We hung out in Tucson for a couple of weeks after leaving the North Rim, waiting for approval to head south to Tumacácori, where we are now. While we were waiting we did some sightseeing around the area, including the basilica in Phoenix where there are more stained glass windows by Emil Frei (coming soon).
We also headed to Kitt Peak National Observatory one day. I'd heard of this place but so sketchily that I didn't have a clue where it is. Now I know.
It's a long, long drive up a mountain, up to where the air is clearer at about 6900 feet. Not as clear as in decades past, but better than at a lower elevation.
This was my first glimpse of some of the "twenty-four optical and two radio telescopes representing eight astronomical research institutions," as shown on the sign near the entrance. It's an impressive place.
The glass-tile mural on the outside of the Visitor Center was made by Juan Baz from Mexico City; it incorporates Mayan astronomical designs and a representation of one of the oldest observatories in the Americas, dating to 900-1000 AD: the Caracol at Chichen Itza in Yucatan, Mexico.
Every once in a while when I was a kid, like maybe once, my classmates and I were taken to Cranbrook Institute of Science in Bloomfield Hills, Michigan. I remember objects like this one, and how cool they were, but absorbed not one iota of science from any of them. I still don't know what it is or how it works or what its significance is, but it's still pretty cool.
This sun clock's polished sphere represents the sun. The image moves 15° an hour (15*24 hours=360°). Isn't science marvelous? Maybe I'm finally old enough to absorb some of it. Its designer is Stephen Jacobs.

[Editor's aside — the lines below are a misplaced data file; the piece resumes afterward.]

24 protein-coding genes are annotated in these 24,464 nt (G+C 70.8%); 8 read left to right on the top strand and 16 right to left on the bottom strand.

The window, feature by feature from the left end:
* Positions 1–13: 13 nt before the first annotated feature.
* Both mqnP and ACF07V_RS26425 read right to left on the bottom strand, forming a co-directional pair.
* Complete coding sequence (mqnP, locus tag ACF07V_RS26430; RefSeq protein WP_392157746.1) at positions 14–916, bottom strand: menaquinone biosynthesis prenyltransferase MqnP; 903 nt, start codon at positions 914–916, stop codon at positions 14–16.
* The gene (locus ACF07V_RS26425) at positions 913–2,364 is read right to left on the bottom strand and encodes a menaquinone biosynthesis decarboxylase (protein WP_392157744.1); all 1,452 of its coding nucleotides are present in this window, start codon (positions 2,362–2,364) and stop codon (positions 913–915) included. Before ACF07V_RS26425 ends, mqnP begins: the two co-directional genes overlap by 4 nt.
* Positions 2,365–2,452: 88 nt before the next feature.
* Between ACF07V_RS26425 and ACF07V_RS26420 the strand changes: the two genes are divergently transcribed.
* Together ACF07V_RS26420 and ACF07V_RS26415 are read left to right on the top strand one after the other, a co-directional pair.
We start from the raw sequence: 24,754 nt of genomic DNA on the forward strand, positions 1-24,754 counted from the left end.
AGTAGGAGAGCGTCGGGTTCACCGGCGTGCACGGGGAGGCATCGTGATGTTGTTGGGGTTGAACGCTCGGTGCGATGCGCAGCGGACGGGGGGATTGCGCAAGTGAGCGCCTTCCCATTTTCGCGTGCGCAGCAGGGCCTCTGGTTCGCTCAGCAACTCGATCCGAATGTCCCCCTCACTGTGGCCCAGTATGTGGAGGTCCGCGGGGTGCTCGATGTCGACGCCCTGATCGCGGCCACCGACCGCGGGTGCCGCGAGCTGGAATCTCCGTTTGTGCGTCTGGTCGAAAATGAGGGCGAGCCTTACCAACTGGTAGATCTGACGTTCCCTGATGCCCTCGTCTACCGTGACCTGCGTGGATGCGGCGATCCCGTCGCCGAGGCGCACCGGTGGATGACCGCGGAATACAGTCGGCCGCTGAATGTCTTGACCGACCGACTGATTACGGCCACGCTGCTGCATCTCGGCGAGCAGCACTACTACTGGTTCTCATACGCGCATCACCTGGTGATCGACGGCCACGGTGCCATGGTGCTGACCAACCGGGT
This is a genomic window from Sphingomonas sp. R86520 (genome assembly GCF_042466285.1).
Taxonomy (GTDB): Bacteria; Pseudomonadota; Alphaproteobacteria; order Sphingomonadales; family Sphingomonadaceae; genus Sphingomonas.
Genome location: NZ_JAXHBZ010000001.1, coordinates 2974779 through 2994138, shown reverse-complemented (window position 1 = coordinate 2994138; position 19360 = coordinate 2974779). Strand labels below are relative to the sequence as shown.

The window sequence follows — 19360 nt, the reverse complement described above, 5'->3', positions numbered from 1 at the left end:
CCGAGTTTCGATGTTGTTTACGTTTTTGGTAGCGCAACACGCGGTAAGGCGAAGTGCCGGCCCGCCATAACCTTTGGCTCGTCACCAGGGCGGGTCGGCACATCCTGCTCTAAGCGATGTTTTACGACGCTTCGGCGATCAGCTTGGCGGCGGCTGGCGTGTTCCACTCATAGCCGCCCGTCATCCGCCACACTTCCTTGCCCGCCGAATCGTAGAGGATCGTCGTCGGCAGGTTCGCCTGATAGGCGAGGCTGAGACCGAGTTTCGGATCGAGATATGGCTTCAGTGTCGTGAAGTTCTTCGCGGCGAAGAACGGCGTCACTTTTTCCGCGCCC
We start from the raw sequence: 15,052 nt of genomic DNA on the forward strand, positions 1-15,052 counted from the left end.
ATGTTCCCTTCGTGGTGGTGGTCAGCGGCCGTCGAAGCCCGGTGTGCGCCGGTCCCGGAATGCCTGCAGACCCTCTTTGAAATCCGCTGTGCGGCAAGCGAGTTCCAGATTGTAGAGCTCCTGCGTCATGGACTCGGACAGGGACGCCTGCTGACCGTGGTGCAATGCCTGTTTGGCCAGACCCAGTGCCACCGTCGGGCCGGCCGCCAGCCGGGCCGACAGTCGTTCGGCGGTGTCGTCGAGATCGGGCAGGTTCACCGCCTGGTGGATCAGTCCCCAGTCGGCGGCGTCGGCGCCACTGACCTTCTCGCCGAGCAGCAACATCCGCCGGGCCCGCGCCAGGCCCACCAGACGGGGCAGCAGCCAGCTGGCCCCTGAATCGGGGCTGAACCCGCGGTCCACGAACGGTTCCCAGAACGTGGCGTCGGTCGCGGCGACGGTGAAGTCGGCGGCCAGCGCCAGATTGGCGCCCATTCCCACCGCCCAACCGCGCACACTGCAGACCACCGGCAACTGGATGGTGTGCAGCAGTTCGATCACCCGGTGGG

Here is another clock in the form of a sun "dial." The shadow of the small ball on the curved plate gives the local solar time (vertical lines). The shadow also tells the approximate date (horizontal lines), except as I read it, it said it was March something, so obviously science just doesn't stick to me. Maybe you have to use deductive reasoning to know it's fall and not spring. Hmm.
We timed it just right to prevent an employee from going to lunch so he could show us the works of one of the telescopes. I was able to look through this one at the sun to see eruptions along the edge and spots moving across its surface.
The sum of my knowledge about this next one is that it's a solar telescope but is also used for daylight observation of the moon, studying the effects of meteor strikes. HH tries his best, bless his heart, to explain how it all works but I'm just a girl and don't get it.
The Peak has a lovely 360° view of the surrounding country.
We took an elevator to the top of this one, the Mayall 4-meter telescope,
to get a bird's-eye view of many other telescopes at the observatory.
It was amazing to me that there were no security checkpoints, no metal detectors, no admission charge, no keepers of the gates, at any of these buildings. Some of them were locked but the ones that were not were wide open to visitors.
Inside the Mayall was a series of construction photos, three of them reproduced here.
It was completed back in the day when this was a hotspot for astronomical observations. The Hubble has made these somewhat obsolete although researchers can still reserve time. Understanding the very little that I do about how these things work, and understanding a little more about the possibilities, the limitless boundaries that have never been explored, I wish I'd had a better education. The more I travel, the more I know how little I know.
Thought of the day:
It's like the universe screams in your face:
"Do you know what I am? How grand I am? How old I am? Can you even comprehend what I am? What are you compared to me?"
And when you know enough science, you can just smile up at the universe and reply,
"Dude, I am you!"
- Phil Hellenes